Sir, The standby facility on my new television consumes a trivial 0.5 per cent of the in-use power. Calling for this useful facility to be outlawed is an overreaction, which in any case will not reduce electricity demand. Nothing will do that.
Sir, Someone has apparently calculated that standby buttons consume 8 per cent of our national electricity production. That figure may or may not be accurate, but I question the assumption that making us turn the equipment fully off will lead to a saving of 8 per cent in energy consumption, and thus lower carbon emissions.
I estimate that most houses in the UK need heating for about three quarters of the year. The thermostat in my house keeps it at a reasonably constant temperature and does not mind whether the heat comes from the oil-fired boiler, an electric fire, a coal fire, sun shining through the window, lightbulbs, bodies or my television and video recorder. If any of these other sources of heat are present, my central heating boiler will come on less frequently.
So at least 6 per cent of my saving in electricity will be compensated for by my oil-fired boiler; likely to be far less efficient and with dirtier emissions than power stations ought to be.
There is another downside; electronic equipment does not like being frequently turned on and off. Circuit boards have to heat up and cool down, which apparently reduces their life.
Be that as it may, Season's Greetings to you and your boys, Sarah. And to your partner. And to Diane. And to your pets. Merry Christmas to you all in that little bit of paradise you've madefor yourself. It may not be authentic France or England (ref you comment yesterday on Salut!)but sounds quite idyllic all the same.
Thank you Colin. The tele button being off is part of me trying to reduce my carbon footprint, and includes using low energy bulbs, keeping the heating down, and using A grade appliances. I don't fly much, and do about 1000km a month in the car which is one full tank's worth.ReplyDelete
Thank you for the Christmas greetings. You've no doubt found mine to you on your blog. Have a Happy English Christmas!
I agree about adopting a responsible attitude to our energy consumption, but as that second guy said, one's got to look at the total equation, and avoid creating needless discomfort that lowers the quality of life.ReplyDelete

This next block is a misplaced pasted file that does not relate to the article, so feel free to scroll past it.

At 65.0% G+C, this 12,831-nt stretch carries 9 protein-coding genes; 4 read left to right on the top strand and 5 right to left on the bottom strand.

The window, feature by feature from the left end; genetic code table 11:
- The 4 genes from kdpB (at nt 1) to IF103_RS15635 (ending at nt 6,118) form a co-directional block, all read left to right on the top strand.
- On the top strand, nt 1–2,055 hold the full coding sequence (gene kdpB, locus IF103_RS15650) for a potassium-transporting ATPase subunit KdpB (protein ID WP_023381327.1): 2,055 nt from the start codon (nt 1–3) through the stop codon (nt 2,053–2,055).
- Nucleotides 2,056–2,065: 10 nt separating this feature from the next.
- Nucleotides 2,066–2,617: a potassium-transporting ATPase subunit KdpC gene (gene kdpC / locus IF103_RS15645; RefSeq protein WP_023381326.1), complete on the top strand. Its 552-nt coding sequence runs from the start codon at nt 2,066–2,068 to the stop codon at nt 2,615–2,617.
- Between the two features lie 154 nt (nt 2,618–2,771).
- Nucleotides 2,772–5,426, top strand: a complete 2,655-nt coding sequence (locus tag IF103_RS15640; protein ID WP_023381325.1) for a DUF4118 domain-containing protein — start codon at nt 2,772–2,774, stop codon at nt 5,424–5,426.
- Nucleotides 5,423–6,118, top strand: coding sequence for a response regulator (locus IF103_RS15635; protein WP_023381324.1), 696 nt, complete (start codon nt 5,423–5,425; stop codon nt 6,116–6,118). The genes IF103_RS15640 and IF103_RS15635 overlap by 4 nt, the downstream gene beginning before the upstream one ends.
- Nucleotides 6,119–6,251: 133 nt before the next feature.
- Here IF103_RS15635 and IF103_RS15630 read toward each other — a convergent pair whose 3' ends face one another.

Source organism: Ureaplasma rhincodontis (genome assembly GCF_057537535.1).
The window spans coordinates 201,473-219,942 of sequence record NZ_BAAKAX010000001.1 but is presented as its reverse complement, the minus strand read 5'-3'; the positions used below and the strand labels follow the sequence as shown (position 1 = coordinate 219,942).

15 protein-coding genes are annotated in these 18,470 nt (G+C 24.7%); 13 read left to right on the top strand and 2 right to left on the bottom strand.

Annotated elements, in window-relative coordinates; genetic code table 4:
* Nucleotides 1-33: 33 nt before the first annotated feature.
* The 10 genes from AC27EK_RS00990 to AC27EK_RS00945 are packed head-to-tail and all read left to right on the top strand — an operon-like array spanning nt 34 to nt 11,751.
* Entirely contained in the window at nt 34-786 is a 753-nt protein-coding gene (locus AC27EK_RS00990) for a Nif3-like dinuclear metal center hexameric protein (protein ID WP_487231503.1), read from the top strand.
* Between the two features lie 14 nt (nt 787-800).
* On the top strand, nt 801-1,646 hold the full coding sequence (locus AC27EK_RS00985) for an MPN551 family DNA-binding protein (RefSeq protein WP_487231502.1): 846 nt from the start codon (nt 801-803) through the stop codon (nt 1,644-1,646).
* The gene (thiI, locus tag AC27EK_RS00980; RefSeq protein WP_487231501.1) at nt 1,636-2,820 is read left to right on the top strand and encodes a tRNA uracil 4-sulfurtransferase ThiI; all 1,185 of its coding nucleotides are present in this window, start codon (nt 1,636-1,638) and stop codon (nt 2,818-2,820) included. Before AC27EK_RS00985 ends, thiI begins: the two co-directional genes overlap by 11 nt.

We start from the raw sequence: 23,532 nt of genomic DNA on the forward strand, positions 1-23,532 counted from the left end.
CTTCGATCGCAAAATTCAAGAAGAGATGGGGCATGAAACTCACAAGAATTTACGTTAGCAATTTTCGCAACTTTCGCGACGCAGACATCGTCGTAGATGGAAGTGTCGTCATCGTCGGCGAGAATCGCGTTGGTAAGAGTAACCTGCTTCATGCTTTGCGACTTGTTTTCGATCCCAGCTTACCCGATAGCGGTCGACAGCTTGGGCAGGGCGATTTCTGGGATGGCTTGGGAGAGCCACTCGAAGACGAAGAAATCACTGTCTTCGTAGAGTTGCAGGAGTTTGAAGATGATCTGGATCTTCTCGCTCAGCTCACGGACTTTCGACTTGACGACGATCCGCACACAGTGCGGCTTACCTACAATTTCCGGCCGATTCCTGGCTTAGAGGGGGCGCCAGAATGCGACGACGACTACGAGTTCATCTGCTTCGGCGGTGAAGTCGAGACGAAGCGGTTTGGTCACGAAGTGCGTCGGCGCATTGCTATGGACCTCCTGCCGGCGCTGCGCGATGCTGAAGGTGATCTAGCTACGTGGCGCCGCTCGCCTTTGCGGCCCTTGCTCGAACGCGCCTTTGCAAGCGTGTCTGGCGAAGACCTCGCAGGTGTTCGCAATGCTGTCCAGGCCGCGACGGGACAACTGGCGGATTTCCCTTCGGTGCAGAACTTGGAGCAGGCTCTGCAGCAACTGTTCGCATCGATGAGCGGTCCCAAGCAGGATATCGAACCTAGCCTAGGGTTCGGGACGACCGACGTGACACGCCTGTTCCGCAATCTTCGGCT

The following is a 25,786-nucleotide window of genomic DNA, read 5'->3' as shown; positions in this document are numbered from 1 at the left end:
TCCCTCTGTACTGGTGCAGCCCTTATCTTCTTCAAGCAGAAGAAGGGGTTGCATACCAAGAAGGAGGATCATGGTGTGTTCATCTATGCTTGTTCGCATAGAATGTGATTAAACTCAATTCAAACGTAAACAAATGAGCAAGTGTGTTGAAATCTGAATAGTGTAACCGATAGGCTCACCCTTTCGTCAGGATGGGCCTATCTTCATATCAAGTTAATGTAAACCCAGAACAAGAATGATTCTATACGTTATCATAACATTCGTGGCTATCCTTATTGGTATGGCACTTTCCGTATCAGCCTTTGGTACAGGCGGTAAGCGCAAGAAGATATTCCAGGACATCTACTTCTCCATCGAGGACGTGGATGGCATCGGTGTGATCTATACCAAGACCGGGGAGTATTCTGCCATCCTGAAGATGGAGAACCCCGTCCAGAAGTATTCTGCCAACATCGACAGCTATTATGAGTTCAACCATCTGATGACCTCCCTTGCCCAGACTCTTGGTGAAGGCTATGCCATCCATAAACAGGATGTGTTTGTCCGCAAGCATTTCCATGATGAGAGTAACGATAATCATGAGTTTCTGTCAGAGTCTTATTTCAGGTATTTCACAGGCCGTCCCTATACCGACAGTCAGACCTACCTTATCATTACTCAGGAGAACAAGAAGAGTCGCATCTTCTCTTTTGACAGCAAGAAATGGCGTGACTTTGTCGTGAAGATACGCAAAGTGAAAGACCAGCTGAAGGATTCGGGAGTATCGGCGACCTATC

I hear what you say about energy-saving light bulbs, but exactly the same applies to them as the tv standby button. Let me explain.
If it weren't for the Riviera hot and sticky summer evenings, I would not bother with energy saving bulbs. Why not ? Well, it's like this. On most winter evenings we use just one of our electric wall heaters. When it gets a bit colder, one's first instinct is to put on the second. But there's an alternative, which is to switch on every light in the living room. 500 watts of electric power from an assortment of light bulbs gives roughly the same heat as the same amount of energy from the convector heater on the wall ( since filament light bulbs are so inefficient at producing light). Personally I prefer to have my heat from jolly lights than a thing on the wall!
Hello there Colin & Sarah...Yes a very Merry Xmas it will be indeed....thanks to very near and dear ones, with or without tv's!!! My Internet is back so I can keep up with the blog.ReplyDelete
I used to turn off all my stand by buttons - but when I do that on my Ordi...it goes hysterical on me when I try to turn it on again..and blows, or gives me funny messages I don't catch on to, and only Sarah copes by pressing the right buttons to get it back in order....(Alsheimer beginnings on my behalf......?)
So lovely to read the blog and nice little chats from Colin - I was missing this treat before going up to bed every evening!
Welcome back, NG!ReplyDelete
Colin, I realise that the whole equation of carbon footprinting is far more complicated that it seems at first. However, I will continue to do my little bit without compromising on comfort overtly. Pullovers keep out the chill and a nice cosy blanket is great while watching the tele.
If you have to wear a tee-shirt in the middle of winter because the house is over-heated, then it's too hot IMO.
Don't forget the nice hot cup of cocoa. Central heating!ReplyDelete